Egypt on Sunday enacted tough new restrictions on public demonstrations that free-speech advocates said will suppress protests against the current military-imposed government.
Egypt’s interim president, Adly Mansour, imposed the 25-article law by decree, acting under legislative powers he was given when the military ousted President Mohammed Morsi in July after three days of protests in which millions had flooded the streets to demand Morsi’s resignation – the second time in just two years that a president had been forced from office after massive street protests.
The new law seemed designed to make sure that that won’t happen a third time. It requires that groups apply to the police for permission to demonstrate two weeks in advance. That application must spell out what the demonstration is protesting, where it will be held, how long it will last and what goal the demonstration’s organizers are hoping to achieve. Any gathering of more than 10 people without police permission is illegal under the law.
The Interior Ministry and police can cancel or move a protest and while the law says only appropriate force can be used to break up an illegal protest, it says the security forces have the right to defend themselves. But what constitutes self-defense is not defined, and recent history suggests that forces will interpret that broadly. On Aug. 14, security forces attacked sit-ins in support of Morsi, killing roughly 1,100 people.
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The law also allows provincial governors to establish protest-free zones around government buildings. Violators face as much as 10 years in prison and fines of up to 300,000 Egyptian pounds or about $42,857.
The government, as much as its opponents, has deployed protests as a means to bring change in Egypt. In July, days after millions demonstrated seeking Morsi’s ouster, Defense Minister Gen. Abdel-Fatah el-Sissi called Egyptians back to the streets to show their support of the government. The military again summoned Egyptians to demonstrations Oct. 6, to support the military and mark the 40th anniversary of the 1973 war with Israel that eventually led to Egypt regaining control of the Sinai Peninsula.
With a law now requiring government approval for a demonstration, opponents feared that only government supporters would be able to take to the streets.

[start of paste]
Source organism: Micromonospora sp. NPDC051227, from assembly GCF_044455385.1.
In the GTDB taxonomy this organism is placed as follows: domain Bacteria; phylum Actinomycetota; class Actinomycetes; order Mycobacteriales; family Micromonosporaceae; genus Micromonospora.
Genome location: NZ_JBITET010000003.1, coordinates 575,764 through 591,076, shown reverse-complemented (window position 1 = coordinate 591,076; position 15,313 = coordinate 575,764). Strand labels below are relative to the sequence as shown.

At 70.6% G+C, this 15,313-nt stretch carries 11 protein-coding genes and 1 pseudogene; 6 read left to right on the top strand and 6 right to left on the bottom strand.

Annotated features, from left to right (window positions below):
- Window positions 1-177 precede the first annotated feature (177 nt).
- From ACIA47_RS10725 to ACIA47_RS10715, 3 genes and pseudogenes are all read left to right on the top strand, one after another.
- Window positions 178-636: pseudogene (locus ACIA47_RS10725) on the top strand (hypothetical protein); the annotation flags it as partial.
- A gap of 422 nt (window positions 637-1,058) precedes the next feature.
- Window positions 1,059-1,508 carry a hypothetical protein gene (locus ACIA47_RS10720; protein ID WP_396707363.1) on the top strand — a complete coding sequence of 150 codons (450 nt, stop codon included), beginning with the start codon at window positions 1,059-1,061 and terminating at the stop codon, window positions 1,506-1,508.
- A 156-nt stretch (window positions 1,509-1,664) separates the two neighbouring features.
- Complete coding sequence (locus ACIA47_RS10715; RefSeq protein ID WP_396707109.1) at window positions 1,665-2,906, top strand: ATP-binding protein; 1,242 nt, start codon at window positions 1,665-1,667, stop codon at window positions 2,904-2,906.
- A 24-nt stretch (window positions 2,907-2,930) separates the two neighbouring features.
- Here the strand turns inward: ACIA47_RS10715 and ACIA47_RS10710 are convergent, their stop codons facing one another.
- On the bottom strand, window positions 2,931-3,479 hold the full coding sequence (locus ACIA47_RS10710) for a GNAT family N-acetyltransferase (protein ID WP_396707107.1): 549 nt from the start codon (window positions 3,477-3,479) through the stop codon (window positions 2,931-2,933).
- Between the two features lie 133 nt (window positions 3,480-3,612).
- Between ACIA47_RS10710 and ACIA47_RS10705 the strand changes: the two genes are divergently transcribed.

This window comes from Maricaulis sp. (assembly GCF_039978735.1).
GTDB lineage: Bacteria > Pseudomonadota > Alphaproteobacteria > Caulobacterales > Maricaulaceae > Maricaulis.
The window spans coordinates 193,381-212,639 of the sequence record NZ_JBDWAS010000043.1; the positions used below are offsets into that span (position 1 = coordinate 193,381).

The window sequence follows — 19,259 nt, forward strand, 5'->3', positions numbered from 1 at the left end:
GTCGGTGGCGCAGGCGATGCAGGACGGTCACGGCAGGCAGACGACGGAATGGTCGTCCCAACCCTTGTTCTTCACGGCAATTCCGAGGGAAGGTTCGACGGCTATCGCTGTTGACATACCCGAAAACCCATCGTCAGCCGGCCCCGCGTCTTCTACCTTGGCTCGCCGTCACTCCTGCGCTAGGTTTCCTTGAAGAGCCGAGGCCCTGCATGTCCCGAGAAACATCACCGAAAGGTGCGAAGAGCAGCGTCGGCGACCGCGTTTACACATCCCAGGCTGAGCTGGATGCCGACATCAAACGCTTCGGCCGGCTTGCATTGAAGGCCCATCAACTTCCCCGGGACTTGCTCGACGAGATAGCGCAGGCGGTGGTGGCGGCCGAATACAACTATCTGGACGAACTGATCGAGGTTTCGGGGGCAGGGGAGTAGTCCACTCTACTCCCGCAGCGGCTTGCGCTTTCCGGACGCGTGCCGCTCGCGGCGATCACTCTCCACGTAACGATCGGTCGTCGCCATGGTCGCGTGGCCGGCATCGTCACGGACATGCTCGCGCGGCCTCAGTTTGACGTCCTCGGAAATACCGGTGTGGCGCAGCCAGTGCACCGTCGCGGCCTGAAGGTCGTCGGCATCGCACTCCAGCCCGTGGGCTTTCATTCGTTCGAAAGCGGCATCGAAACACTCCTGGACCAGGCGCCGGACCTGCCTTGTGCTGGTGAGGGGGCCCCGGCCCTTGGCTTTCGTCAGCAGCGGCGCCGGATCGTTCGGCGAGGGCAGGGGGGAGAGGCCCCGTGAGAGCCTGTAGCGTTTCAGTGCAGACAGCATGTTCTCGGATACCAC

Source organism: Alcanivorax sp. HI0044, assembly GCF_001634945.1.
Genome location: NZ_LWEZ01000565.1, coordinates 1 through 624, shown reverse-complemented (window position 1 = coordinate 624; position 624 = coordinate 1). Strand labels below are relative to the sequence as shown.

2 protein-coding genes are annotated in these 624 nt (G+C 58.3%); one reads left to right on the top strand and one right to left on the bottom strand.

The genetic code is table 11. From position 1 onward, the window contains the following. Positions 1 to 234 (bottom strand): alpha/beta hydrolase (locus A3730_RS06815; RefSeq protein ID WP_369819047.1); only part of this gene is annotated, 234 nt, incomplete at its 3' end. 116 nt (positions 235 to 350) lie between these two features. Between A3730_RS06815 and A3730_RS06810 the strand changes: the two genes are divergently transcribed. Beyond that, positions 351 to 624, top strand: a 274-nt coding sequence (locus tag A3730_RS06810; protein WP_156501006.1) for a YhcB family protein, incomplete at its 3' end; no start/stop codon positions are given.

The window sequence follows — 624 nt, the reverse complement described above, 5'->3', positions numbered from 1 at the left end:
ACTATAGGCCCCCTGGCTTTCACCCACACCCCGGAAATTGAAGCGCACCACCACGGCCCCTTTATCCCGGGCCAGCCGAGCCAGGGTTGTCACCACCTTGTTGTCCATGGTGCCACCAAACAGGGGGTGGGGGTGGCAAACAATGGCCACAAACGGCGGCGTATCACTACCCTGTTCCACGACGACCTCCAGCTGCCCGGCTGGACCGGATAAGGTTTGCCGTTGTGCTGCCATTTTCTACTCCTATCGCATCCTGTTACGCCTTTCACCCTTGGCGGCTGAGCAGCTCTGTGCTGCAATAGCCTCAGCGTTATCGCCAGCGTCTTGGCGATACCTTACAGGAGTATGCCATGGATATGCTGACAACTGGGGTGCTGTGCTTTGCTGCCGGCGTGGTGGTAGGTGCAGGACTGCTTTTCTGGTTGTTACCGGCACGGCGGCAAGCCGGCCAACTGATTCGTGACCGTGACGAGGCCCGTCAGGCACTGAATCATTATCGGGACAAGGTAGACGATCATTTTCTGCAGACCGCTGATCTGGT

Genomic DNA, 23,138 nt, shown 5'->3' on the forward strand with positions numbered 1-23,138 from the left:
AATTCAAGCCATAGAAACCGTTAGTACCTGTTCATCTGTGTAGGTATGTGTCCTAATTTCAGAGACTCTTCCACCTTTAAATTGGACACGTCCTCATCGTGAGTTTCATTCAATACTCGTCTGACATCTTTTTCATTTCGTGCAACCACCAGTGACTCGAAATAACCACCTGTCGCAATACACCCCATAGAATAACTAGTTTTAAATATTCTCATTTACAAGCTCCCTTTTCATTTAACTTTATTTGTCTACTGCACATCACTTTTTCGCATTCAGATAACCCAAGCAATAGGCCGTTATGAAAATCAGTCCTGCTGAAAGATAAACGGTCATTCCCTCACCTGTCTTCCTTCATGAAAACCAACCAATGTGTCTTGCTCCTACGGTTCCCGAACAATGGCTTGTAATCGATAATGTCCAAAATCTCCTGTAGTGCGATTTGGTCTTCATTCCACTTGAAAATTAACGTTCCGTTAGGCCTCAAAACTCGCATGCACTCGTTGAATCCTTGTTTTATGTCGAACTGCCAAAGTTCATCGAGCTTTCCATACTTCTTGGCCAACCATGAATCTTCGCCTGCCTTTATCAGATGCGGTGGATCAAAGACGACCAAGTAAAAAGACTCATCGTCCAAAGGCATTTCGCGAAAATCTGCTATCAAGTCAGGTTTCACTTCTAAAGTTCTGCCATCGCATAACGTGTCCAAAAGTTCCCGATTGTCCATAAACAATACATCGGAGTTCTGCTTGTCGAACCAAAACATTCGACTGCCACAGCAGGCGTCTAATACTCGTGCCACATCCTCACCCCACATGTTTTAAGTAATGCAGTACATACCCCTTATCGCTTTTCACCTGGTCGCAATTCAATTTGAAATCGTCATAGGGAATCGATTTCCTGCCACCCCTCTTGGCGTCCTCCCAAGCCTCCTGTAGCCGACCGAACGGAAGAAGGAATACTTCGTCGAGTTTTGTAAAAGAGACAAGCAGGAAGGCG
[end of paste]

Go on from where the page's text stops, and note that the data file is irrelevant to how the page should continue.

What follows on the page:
“This must be a joke. We used to blame Morsi for passing laws without holding public discussions. What is the difference now? At least Morsi used to pretend that he held public discussions but they don’t even try,” said Ahmed Maher, the founder of the 6th of April movement, which helped spur the 2011 uprising in Cairo’s iconic Tahrir Square that led to the fall of longtime President Hosni Mubarak.
It was the latest move to control dissent that advocates here says shows that the new government is becoming increasingly repressive. On Thursday, the Egyptian cabinet gave police permission to enter university campuses, a historic birthplace of national uprisings and where Morsi supporters have protested, without prior permission if facilities or students are under threat. Last week, a court sentenced 12 pro-Morsi students to 17 years in prison for attacking administrative office at Cairo’s al Azhar University.
The interim government is also considering anti-graffiti laws and a new anti-terrorism law.
Human Rights Watch called the law "an important indicator of the extent to which the new government is going to allow for political space in Egypt".
Maher said his organization will test the new law soon and go ahead with a planned protest on Monday at the country’s legislative building to object to a draft constitution that would allow some civilians to be prosecuted in military courts.
“We will see what will they do with us. Let them implement the law. We will defy the law,” Maher said. “This law is against the Muslim Brotherhood and anyone who opens his mouth.”